How to interpret a formula with free variables ?
In mathematics, we usually have two kind of "equations" :
The first one is an identity and it is clearly implicitly universally quantified; i.e. it must be read as :
$\forall x [(x+1)(x-1)=x^2-1]$.
If we consider for simplicity the interpretation based on the domain $\mathbb N$ of natural numbers, and we instantiate it with a number $n$ whatever, we always get a true formula : $(n+1)(n-1)=n^2-1$, i.e. the "matrix" (the sub-formula without the quantifier) is always satisfied.
This is simply a consequence of the logical axiom (or law) :
$\forall x \varphi \rightarrow \varphi_t^x$, where $t$ is substitutable for $x$ in $\varphi$.
Formula $x^2-2x+1=0$, instead, must not be read as universally quantified, because it is simply false that every number $n \in \mathbb N$ satisfy it.
It must be read as :
$\exists x (x^2-2x+1=0)$.
How to interpret $x^2-2x+1=0$ with $x$ free ? To do this, we have to assign a "temporary" denotation to the free variable: this can be done in more than one way (all more or less equivalent).
We can, for example, use a variable assignement function $s : Var \to D$ where $Var$ is the set of variables of the language and $D$ is the domain of the interpretation : in our example $\mathbb N$.
Thus, if we consider the function $s$ that assigns to $x$ the number $0$ we have that :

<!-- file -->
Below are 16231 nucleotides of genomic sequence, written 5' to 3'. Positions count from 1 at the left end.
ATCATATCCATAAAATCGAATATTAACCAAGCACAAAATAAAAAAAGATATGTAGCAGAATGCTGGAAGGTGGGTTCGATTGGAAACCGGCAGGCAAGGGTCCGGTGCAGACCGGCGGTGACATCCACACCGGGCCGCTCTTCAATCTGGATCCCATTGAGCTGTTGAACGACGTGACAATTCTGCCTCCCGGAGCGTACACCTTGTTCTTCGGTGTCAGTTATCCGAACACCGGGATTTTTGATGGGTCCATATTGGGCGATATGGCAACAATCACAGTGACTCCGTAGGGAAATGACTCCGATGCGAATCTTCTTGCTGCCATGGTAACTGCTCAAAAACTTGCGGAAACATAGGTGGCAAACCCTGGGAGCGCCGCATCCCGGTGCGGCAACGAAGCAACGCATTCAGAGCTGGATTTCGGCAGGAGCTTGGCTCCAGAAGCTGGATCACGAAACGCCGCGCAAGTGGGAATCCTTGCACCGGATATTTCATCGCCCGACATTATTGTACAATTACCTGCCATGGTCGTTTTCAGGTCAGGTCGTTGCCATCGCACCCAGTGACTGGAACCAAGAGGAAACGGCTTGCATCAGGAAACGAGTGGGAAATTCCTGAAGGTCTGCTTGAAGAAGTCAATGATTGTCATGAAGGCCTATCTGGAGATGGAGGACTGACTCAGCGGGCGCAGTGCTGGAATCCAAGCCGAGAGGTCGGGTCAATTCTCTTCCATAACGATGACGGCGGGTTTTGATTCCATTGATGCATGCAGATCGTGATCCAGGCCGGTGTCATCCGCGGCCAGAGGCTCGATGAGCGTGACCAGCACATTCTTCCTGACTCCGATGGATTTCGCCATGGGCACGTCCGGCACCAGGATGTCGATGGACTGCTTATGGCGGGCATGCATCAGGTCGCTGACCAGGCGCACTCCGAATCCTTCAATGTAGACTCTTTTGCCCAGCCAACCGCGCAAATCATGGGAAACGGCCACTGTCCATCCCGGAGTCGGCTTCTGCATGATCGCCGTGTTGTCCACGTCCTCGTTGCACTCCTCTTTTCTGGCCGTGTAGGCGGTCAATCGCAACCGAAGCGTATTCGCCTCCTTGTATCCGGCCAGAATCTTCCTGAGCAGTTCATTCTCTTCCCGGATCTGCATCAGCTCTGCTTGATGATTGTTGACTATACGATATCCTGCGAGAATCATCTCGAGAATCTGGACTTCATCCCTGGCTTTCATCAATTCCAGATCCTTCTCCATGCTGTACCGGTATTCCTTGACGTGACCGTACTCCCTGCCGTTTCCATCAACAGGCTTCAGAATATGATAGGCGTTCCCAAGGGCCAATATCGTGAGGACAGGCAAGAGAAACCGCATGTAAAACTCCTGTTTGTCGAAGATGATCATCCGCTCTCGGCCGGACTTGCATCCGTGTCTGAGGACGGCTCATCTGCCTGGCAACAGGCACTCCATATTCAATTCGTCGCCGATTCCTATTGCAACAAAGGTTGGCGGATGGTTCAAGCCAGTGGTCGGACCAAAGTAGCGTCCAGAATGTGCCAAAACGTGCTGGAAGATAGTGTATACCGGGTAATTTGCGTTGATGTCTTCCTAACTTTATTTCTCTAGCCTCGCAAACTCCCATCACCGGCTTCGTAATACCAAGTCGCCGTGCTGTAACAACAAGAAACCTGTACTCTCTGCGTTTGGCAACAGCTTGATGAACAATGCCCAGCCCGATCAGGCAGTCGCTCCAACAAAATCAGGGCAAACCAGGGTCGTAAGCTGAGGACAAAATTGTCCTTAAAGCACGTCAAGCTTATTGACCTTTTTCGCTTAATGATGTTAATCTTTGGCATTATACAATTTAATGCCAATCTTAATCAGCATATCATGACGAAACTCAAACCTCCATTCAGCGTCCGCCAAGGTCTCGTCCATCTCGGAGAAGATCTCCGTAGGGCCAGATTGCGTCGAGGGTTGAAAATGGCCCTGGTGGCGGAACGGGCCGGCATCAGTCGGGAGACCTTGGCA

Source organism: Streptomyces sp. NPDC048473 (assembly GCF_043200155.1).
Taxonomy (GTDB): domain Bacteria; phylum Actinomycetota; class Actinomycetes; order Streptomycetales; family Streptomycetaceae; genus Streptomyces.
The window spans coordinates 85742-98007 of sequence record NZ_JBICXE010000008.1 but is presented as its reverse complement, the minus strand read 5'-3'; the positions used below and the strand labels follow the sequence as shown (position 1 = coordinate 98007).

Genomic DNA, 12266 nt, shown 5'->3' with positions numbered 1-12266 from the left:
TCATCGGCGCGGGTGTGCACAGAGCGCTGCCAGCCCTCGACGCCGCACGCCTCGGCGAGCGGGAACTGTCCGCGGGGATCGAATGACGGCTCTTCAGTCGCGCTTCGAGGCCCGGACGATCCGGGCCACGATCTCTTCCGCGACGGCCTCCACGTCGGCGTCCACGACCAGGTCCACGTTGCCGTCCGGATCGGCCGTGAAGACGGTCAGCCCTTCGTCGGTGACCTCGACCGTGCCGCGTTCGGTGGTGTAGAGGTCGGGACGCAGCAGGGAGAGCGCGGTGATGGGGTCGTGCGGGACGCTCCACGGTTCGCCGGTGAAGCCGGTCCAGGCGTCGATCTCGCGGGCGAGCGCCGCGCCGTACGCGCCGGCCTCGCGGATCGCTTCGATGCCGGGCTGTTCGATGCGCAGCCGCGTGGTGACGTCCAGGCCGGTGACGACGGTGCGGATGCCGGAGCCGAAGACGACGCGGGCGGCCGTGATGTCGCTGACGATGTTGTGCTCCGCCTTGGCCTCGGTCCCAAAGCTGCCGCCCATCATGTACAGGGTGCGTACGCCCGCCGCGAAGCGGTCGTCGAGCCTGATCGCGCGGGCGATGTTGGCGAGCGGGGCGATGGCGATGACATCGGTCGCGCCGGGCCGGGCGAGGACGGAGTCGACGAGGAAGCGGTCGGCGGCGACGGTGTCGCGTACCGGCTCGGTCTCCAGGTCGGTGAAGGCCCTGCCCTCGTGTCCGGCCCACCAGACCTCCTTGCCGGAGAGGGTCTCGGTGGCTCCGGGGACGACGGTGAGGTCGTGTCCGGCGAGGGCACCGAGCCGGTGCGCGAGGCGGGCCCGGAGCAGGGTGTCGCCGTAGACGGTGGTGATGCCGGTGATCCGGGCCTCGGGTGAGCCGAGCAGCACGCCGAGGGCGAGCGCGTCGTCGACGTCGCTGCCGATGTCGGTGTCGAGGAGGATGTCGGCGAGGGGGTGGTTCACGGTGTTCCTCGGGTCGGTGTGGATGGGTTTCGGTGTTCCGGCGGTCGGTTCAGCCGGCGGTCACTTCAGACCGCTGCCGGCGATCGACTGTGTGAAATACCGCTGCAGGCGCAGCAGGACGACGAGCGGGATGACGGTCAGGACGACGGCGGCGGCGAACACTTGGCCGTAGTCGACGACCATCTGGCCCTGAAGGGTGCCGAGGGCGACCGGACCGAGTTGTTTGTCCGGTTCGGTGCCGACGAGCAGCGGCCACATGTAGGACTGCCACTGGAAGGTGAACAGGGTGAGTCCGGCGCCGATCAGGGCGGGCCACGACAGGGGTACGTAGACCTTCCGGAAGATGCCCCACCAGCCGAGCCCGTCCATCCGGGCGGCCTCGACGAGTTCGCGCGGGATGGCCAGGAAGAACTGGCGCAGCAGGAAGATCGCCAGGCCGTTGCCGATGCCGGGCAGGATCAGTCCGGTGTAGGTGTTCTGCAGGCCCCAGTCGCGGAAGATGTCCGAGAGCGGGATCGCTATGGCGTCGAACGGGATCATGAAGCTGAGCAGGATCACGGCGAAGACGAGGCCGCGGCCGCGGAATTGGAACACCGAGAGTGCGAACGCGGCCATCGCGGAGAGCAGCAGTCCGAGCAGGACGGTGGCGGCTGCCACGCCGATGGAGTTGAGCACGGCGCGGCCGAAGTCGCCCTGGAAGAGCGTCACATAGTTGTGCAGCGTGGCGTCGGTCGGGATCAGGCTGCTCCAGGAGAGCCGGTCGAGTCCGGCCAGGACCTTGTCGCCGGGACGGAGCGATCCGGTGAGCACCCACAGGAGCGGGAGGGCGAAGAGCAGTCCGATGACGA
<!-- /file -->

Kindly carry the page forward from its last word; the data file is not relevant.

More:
is clearly false, because : $0-2 \times 0 +1 = 1 \ne 0$. We say that $s$ does not satisfy the formula.
If we consider instead the function $s'$ that assigns to $x$ the number $1$ we have that :
is true, because : $1-2+1 = 0$, and we say that $s'$ satisfy the formula (by the way, this shows that the formula $\exists x (x^2-2x+1=0)$ is true in $\mathbb N$, due to the fact that we have found a variable assignment that satisfy its "matrix").
The above argument is also the explanation of the assertion that "free variables and constants play the same role"; in order to show the satisfiability of a formula with a free variable, we treat the variable as a "temporary" name for an object in the domain of the interpretation (we assign to $x$ a denotation through the variable assignment function $s$).